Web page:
Edward Barnwell

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Rev. Edward Lowry Barnwell
Rev E L Barnwell.jpeg
Died9 August 1887
Melksham, Wiltshire
Alma mater
Scientific career
InstitutionsHeadmaster Ruthin School

Edward Lowry Barnwell (1813 – 9 August 1887) was a British antiquarian and schoolmaster who was headmaster of Ruthin School, Denbighshire for 26 years.[2]


Edward Barnwell was the third son of Charles Frederick Barnwell, a former Fellow of Cauis College, Cambridge. His father was descended from the Barnwells of Mileham, Norfolk.[3] His mother was the daughter of Rev. John Lowry, Rector of Clogherny in County Tyrone and had connections with the Irish aristocracy and the Perrot family of Herefordshire. He was educated at Bath Grammar School and then in a school at Greenwich which had been established by Dr Charles Burney. He went up to Balliol College, Oxford and gained a first class degree in Mathematics.

St Andrews Church, Melksham Forest, financed by the Rev E L Barnwell

In 1836 he was awarded a Scholarship at Jesus College, Oxford and was ordained by the Bishop of Oxford, before becoming a curate at Malvern. He was appointed headmaster of Dean Goodman’s Ruthin School in 1839.[4] In 1846 Barnwell married Matilda, daughter of the Rev C J Chapman, of St Peter Mancroft Norwich. Barnwell was headmaster of Ruthin School for 26 years and retired in 1865. In 1866 he purchased Melksham House in Melksham, Wiltshire. In the Forest area of that town he financed a new church, St Andrew’s, and contributed towards the cost of a new rectory and parish school.[5]

Cambrian Archaeological Association[edit]

Barnwell's survey of Tre'r Ceiri, Caernarfonshire. Arch Camb Vol 2 1872 pg21
Stone Hut circles at Tre'r Ceiri. Arch Camb Vol 2 1872 21

Barnwell was a founding member of the Cambrian Archaeological Association at the Aberystwyth meeting in 1847. He served as the joint general secretary from 1855 to 1875, and as Treasurer from 1875 to 1884; in that year he was made a Vice President of the Society in recognition of his long service.[6] Between 1855 and 1884 he contributed 102 articles and notes on a wide range of subjects to Archaeologia Cambrensis.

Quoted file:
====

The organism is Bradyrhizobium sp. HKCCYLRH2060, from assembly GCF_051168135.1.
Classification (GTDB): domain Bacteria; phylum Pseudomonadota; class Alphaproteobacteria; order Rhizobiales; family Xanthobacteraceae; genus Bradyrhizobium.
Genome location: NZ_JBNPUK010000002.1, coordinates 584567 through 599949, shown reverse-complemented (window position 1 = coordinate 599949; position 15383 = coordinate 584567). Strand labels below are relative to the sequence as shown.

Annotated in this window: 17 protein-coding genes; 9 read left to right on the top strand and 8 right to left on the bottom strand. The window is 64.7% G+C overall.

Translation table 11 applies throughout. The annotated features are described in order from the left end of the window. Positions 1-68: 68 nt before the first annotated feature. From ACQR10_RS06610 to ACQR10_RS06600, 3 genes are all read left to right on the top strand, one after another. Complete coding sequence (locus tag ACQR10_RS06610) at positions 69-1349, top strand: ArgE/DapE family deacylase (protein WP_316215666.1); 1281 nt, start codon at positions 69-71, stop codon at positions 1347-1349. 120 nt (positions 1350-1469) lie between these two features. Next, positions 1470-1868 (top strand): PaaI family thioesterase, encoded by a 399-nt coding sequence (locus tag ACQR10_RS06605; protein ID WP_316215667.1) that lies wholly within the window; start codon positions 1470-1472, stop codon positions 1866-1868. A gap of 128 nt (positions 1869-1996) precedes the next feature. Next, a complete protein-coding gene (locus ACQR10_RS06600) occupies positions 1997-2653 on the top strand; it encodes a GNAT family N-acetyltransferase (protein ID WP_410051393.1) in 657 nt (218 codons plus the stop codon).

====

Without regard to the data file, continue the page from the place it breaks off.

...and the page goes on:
His main interests were archaeology, vernacular architecture, medieval history and genealogy. He had a particular interest in prehistory and can be seen as a founding figure in the study of Welsh Prehistory. His last article in Archaeologia Cambrensis "On Some South Wales Cromlechs" disputed some of the assertions in Ferguson's recently published "Rude Stone Monuments of all Countries" and provided an overview of chambered tombs in Wales. He collected artefacts[7] and he was an expert on Bronze Age metalwork, publishing a number of hoards including that from Guilsfield in Montgomeryshire. He also published a general survey of the early finds in Montgomeryshire which was included in the Proceedings of the Powysland Club.[8] His survey of the late Iron Age site at Tre’r Ceiri, near Nefyn in Caernarfonshire, provides useful information about the state of the site at that time.


Published in Archaeologia Cambrensis

  • 1855 "Remarks on an Iron Celt found on the Berwyn Mountains, Merionethshire", Vol 1 p. 150.
  • 1856 "Records of the Lordship of Dyffryn Clwyd and Ruthin Castle"
  • 1859 "Roman Roads in Denbighshire"
  • 1864 "Bronze Implements"
  • 1867 "Domestic Architecture of South Wales", Vol 13, pp. 193, 163.
  • 1869 "Cromlechs in North Wales", Vol 15, pp. 118-
  • 1871 "Tre’r Ceiri", 5th Ser Vol 1, p. 66
  • 1872 "Some details of the Broadwood Find"
  • 1874 "French Megalithic Remains"
  • 1875 "The Rhosnesney Bronze Implements"
  • 1875 "The Pembrokeshire Cliff Castles"
  • 1875 "The Caergwrle Cup"
  • 1877 "Pembrokeshire Houses"
  • 1884 "On Some South Wales Cromlechs"


  1. ^ Jenkins, Robert Thomas. "Barnwell, Edward Lowry". Dictionary of Welsh Biography. National Library of Wales. Retrieved 4 May 2016.
  2. ^ Westwood, I.O. (January 1884). "Biographical Notice: Edward Lowry Barnwell". Archaeologia Cambrensis. Fifth. The National Library of Wales: 67–70. Retrieved 2 February 2019.
  3. ^ For the Barnwells of Mileham see Bloomfield’s “History of Norfolk”, Burke’s “Landed Gentry” and G A Carthew “History of the Hundred of Launditch”.
  4. ^ In succession to Charles Williams, who became become Principal of Jesus College, Oxford in 1857
  5. ^ Westwood, 69–74
  6. ^ Anon: Obituary: Rev E.L. Barnwell, M.A. F.S.A. (Scot) Archaelogia Cambrensis 1887, 5th Ser Vol4, 317–9
  7. ^ Some of these found their way into Dr Blackmore’s Museum in Salisbury-now part of Salisbury Museum
  8. ^ vol 3, 1870